Prior to opening statements, and out of the presence of the jury, the prosecutor noted that there was "a certain group of victim's family members that probably ought to have those front rows." (T. 1151). Defense counsel objected to the special seating of the victim's family members. The Court stated that it was not going to interfere either way. (T. 1152). Shortly thereafter, a member of the prosecutor's office asked some people seated on the front row to move so that the victim's family could sit in those seats. This seating arrangement was maintained throughout the trial.

Petitioner also challenges his sentence based upon the placement and number of police officers in the courtroom. Mr. Rodgers, the prosecuting attorney, testified in hearings before this court as follows:

MR. RODGERS: My biggest concern was whether there was somebody out there that had a gun and was going to try to shoot me or try to shoot Kirt Wainwright. And that's why we wanted as many law enforcement officers there because there had been some threats made against me leading up to the trial and as in any case like this I'm sure there were people if they got the opportunity would try to harm him, and that was my primary concern was ensuring that the people involved in the trial were safe, including Mr. Wainwright.
*608 MR. LAMBERT: How many officers do you recall were posted near Kirt at any one time?
MR. RODGERS: At what stage of the trial are you talking about?
MR. LAMBERT: At any stage of the trial.
MR. RODGERS: In the earlier stages of it our courtroom is not as big as this one but it's set up similar to it. In the early stages we had so many of the law enforcement officers out of the courtroom under the rule I would just say there was probably two or three; that there was a row of chairs over behind the defendant's table similar as to what we have got over here and there maybe would be two or three there. When we got on further into the trial, particularly in the sentencing stage after he had been found guilty we may have had four, six or eight officers in the courtroom; and there would be some of those seated out in the audience, stationed at the back of it, and then, you know, some of them I think there was generally one or two staying in the vicinity of Mr. Wainwright for the dual purpose of preventing him from trying to escape or harm anybody or taking a hostage or preventing anyone from trying to harm him.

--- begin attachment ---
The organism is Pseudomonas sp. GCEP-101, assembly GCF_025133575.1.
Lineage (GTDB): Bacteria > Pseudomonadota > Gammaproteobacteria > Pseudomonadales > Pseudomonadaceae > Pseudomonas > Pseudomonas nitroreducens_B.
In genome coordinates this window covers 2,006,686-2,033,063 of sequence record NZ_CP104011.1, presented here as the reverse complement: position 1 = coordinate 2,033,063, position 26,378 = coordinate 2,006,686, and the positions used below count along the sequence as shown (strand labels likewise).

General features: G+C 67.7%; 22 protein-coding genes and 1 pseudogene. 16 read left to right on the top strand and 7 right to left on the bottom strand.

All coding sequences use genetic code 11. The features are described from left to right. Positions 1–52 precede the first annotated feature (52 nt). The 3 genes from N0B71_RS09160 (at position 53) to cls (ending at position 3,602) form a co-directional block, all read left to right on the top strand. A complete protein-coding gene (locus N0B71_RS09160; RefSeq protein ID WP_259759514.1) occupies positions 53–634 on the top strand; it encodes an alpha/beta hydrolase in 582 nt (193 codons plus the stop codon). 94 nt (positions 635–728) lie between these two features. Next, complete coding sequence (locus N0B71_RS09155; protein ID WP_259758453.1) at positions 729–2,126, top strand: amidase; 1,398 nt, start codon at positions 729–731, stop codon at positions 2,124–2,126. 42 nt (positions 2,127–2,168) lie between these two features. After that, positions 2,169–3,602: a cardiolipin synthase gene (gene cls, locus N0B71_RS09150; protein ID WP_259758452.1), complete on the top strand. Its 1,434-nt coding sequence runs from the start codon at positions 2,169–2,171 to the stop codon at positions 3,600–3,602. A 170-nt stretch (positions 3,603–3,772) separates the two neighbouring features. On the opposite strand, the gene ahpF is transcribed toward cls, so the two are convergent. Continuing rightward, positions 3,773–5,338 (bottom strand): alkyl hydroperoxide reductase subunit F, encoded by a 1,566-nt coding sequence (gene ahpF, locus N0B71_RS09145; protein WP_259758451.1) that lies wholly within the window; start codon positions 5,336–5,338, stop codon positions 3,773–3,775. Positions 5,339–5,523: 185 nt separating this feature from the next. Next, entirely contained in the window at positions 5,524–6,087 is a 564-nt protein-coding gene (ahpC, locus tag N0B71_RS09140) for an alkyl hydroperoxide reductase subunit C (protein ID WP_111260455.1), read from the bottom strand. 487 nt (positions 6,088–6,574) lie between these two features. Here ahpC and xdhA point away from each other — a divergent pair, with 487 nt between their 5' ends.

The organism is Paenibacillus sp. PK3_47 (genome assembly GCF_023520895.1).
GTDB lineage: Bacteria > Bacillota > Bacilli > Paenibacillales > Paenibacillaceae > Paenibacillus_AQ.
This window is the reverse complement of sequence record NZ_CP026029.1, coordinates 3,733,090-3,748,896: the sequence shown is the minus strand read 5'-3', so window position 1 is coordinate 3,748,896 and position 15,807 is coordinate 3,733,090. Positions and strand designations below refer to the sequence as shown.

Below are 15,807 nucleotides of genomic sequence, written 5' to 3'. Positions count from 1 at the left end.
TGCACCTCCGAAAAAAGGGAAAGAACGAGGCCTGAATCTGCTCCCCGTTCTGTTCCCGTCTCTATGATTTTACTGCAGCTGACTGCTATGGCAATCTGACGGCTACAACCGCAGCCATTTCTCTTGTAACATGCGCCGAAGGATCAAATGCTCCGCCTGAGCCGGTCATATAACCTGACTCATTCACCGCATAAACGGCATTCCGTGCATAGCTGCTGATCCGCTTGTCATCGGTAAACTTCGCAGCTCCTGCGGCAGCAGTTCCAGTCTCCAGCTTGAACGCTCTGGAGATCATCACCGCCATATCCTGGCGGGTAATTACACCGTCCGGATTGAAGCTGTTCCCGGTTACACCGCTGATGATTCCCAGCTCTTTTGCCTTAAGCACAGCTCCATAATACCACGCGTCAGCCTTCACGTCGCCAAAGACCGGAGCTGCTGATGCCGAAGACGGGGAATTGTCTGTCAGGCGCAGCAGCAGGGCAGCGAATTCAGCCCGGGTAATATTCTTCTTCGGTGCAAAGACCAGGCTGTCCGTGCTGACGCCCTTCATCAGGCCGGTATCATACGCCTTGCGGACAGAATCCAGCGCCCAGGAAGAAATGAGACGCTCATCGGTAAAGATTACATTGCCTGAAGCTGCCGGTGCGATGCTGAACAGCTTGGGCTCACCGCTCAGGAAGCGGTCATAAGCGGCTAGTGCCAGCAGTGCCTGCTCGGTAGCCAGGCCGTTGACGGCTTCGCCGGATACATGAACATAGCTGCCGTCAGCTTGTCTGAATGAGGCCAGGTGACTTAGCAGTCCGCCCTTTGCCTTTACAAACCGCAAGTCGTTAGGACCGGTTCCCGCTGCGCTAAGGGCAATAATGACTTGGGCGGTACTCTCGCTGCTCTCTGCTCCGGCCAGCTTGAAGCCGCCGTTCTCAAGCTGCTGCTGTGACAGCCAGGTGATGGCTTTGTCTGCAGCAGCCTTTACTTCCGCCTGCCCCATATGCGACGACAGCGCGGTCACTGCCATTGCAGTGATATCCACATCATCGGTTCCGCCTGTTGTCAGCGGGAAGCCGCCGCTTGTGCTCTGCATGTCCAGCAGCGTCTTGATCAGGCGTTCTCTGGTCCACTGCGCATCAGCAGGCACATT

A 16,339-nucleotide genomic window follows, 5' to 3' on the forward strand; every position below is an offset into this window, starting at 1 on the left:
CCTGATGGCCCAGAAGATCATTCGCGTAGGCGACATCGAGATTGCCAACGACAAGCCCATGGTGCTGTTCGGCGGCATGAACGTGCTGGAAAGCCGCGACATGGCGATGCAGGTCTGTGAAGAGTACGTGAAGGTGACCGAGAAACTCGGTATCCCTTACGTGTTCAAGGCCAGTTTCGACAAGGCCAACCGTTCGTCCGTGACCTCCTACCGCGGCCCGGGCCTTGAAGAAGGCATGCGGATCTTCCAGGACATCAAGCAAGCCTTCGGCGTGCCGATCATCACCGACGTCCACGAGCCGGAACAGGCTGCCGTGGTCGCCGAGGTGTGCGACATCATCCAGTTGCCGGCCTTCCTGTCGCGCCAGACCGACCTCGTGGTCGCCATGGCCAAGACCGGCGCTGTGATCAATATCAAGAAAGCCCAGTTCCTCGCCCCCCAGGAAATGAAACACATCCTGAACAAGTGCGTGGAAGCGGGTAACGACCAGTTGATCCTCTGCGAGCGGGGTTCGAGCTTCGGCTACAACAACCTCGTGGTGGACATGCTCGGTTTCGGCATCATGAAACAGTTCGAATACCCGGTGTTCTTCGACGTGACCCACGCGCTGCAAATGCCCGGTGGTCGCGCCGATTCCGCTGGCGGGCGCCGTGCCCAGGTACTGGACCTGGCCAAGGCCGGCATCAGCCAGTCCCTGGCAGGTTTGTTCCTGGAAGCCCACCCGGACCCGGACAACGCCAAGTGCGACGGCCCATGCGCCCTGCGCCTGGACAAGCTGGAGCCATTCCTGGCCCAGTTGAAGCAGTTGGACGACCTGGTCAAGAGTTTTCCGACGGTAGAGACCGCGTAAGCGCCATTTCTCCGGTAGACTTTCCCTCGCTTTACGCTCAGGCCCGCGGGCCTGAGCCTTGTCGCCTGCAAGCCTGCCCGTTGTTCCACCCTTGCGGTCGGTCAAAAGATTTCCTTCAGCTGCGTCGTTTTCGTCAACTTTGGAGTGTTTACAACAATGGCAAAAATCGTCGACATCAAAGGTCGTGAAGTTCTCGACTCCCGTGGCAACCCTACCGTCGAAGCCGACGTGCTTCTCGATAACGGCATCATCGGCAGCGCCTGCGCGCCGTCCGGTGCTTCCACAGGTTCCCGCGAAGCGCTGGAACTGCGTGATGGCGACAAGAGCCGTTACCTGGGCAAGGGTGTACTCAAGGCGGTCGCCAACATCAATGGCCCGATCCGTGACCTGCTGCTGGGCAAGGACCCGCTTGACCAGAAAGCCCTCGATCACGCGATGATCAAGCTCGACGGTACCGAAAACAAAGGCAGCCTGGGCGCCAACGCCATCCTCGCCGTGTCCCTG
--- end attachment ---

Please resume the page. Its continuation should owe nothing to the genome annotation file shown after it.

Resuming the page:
This Court has also reviewed the testimony of Mr. Cochran, one of Mr. Wainwright's trial attorneys, during the hearings before this Court. From the record and from Mr. Cochran's testimony, it appears that during Mr. Wainwright's penalty phase testimony, two officers, one of whom was the sheriff, stood right beside or behind Mr. Wainwright. The trial court did state that these officers did not stand between the defendant and the jury, and in no way blocked the jury's view of Mr. Wainwright.

Respondent points out that the Arkansas Supreme Court addressed this issue on direct appeal:

Here, the appellant moved for a mistrial because two police officers stood near him during his testimony. The record shows that the trial court had the two police officers present to provide security throughout the trial, and that the officers were no closer to the appellant than they were during the rest of the trial. Unlike in Moore, here the officers never testified, and the court stated that a conscious effort was made to ensure the officers never blocked the jury's view of the appellant. The trial judge had the discretion to take security measures, and the measures in this case in no way resulted in prejudice to the appellant.

Wainwright, 302 Ark. at 385, 790 S.W.2d 420. Respondent urges this Court to defer to the state court's holding on the basis that a federal habeas court is bound to the factual findings by a state court unless it can reasonably conclude that the state court findings lacked fair support in the record.

The facts before this Court include the following:

1) Local newspapers were reporting that Mr. Wainwright was a member of the "Bloods" gang.
2) A bomb threat forced the trial court to dismiss the jury at approximately 2:30 p.m. one afternoon.